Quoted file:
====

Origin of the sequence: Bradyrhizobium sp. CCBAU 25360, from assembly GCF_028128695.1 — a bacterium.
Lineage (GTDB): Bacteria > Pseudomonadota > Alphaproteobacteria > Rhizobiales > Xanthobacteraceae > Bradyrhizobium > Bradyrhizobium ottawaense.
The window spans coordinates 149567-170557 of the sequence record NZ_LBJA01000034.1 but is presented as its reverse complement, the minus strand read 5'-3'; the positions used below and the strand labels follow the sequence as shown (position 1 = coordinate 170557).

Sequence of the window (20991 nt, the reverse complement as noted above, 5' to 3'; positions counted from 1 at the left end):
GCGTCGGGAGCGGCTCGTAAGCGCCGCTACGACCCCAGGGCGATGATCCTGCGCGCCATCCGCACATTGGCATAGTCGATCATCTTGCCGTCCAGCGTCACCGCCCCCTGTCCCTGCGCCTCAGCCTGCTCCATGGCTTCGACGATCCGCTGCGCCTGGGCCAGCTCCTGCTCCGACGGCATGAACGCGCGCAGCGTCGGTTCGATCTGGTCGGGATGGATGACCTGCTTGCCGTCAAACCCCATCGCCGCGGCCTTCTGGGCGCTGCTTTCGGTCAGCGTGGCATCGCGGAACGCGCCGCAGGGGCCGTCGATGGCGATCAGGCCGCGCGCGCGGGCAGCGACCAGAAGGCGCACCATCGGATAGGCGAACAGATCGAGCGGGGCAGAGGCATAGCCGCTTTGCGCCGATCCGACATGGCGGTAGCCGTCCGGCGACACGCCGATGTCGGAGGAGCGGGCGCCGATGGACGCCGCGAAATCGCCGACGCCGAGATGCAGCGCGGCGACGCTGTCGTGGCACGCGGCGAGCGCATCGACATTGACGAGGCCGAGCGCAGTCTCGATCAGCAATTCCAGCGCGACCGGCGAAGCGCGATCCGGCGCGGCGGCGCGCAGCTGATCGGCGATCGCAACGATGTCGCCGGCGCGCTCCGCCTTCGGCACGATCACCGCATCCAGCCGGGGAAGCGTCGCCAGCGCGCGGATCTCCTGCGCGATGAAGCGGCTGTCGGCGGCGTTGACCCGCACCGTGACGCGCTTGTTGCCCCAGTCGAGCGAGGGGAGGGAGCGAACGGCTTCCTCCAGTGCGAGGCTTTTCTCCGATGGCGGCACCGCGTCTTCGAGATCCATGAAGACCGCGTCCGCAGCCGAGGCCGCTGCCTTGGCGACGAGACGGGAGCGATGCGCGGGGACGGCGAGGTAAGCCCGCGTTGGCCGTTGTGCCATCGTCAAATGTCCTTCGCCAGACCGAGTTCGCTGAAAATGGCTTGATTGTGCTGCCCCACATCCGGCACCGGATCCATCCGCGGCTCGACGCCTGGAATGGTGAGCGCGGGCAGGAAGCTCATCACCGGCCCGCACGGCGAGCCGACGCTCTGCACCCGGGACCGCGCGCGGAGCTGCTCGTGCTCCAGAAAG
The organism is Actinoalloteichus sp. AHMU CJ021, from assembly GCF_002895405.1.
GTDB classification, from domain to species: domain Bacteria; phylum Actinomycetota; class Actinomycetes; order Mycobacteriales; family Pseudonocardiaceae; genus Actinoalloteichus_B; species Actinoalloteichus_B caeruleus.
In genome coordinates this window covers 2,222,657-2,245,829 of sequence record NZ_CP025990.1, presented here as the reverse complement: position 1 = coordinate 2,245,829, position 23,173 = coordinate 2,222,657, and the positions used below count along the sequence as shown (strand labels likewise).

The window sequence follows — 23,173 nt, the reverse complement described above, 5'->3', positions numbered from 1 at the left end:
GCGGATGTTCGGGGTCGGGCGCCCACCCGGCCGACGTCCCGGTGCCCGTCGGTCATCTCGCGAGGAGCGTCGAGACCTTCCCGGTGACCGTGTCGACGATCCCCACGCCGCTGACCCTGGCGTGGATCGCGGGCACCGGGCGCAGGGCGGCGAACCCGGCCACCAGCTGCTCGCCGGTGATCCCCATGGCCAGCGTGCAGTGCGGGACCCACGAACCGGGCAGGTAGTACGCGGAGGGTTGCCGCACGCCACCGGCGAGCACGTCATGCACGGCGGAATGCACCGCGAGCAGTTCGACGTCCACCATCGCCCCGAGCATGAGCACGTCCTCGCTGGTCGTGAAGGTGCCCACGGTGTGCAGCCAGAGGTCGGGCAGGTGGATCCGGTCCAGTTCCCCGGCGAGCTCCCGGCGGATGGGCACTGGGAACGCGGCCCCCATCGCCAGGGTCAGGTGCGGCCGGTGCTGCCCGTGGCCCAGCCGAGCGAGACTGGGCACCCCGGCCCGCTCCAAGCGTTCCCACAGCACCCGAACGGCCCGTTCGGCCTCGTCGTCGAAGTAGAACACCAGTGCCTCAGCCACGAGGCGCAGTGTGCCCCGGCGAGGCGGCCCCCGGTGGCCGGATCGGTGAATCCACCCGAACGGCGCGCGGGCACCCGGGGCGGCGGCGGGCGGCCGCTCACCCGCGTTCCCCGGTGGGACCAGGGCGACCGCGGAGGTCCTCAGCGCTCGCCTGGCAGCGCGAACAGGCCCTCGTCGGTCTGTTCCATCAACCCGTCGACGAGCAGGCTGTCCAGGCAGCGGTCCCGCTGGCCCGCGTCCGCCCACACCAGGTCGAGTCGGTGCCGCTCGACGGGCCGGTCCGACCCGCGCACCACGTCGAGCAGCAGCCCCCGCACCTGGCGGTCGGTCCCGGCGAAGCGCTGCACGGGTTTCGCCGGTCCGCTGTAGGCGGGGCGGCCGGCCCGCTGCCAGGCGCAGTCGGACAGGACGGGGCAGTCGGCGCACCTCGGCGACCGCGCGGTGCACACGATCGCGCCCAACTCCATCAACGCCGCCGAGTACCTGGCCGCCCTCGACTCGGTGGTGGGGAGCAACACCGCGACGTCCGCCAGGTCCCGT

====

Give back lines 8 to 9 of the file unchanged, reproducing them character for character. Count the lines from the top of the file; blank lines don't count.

In genome coordinates this window covers 2,222,657-2,245,829 of sequence record NZ_CP025990.1, presented here as the reverse complement: position 1 = coordinate 2,245,829, position 23,173 = coordinate 2,222,657, and the positions used below count along the sequence as shown (strand labels likewise).

The window sequence follows — 23,173 nt, the reverse complement described above, 5'->3', positions numbered from 1 at the left end: